Ida-Virumaa has both the highest and most powerful waterfall in Estonia, but also a range of more modest streams, which have nothing to do with the record book, but which are still worth discovering.
Unfortunately, the most powerful waterfall in Estonia, the Narva waterfall has no water and it comes to life just on few days of the year. The show is directed by a hydroelectric power plant in Russia and the schedule is not known long in advance. However, if the show appears in the play schedule in the spring, the Narva Museum will arrange for a special excursion to the territory of Kreenholm.
The waterfall disappeared in the 1950s, when the Narva River was closed with a dam above the hydroelectric power plant and water was directed to turbines. When the power plant hits the locks of its reservoir open and the spring flood waters flow into the dry bed of the Narva River, it makes the waterfalls froth proudly for a while.
Go for sure
If you have to be in the right place at the right time to enjoy the impressive performance of Narva waterfalls, then Valaste waterfall – the highest in Estonia – is more sure to show off. The water wall of about 30 meters is almost four times higher than the widest waterfall in Estonia, Jägala. Nevertheless, the new staircase and hiking trail offer a wonderful view of the layers that have formed over millions of years.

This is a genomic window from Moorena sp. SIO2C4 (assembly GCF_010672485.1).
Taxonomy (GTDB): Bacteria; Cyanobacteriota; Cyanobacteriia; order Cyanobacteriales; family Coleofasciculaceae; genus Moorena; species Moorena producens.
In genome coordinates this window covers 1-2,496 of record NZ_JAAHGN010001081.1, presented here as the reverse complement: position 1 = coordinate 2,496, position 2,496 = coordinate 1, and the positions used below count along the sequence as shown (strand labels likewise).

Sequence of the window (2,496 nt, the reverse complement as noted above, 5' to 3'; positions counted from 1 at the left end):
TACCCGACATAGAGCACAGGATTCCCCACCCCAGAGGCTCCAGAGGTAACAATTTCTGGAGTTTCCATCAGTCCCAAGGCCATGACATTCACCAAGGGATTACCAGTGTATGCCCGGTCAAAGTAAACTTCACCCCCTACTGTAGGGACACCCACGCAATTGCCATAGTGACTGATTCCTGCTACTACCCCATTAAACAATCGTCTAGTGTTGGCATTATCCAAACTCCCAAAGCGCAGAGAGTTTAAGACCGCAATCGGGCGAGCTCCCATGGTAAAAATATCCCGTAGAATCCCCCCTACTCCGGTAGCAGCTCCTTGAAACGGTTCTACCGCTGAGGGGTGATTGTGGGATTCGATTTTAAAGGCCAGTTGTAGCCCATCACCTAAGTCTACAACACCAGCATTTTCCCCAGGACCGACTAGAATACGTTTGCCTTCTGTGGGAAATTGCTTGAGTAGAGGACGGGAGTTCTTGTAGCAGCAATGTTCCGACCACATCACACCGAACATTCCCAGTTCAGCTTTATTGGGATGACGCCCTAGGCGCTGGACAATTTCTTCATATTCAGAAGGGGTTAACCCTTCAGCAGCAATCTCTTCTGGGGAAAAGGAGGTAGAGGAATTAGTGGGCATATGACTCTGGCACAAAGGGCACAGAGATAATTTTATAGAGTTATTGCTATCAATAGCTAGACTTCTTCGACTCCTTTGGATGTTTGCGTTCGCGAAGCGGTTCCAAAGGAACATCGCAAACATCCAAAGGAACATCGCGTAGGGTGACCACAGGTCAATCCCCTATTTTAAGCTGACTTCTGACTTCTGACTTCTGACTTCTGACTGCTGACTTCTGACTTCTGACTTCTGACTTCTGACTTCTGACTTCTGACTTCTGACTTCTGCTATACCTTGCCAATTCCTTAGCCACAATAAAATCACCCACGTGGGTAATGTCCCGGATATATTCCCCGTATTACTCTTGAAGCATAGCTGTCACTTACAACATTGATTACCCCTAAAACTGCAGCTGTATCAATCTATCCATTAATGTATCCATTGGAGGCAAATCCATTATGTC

The waterfall itself can give a rather humble impression in summer, but in spring you won’t be disappointed in the spectacle. Though the best performances take place in cold weather, when the ice world opening in Valaste is admired and photographed by comers from all over Estonia.
The pride of Ida-Viru county is that six of the seven highest waterfalls in Estonia are located on this bank. This way you could spend the whole day in nature, conquering the waterfalls in order of their heights. However, if the height is not decisive and it is not a whole day for (re)exploring the waterfalls, I dare to recommend a more compact route. For example, the one that I’m used to taking in one beautiful spring day.
I select a trio from waterfalls that would be easy to find, access and observe: Kivisilla waterfall in Saka, Aluoja waterfall in Pühajõgi and Langevoja waterfall near Sillamäe.
I decide to start with Saka, because I remember from the past that there are some steep and windy stairs to struggle with. The other two waterfalls do not descend from the cliff and do not require any effort to observe. On the contrary, both Aluoja and Langevoja have excellent conditions for resting and having a picnic.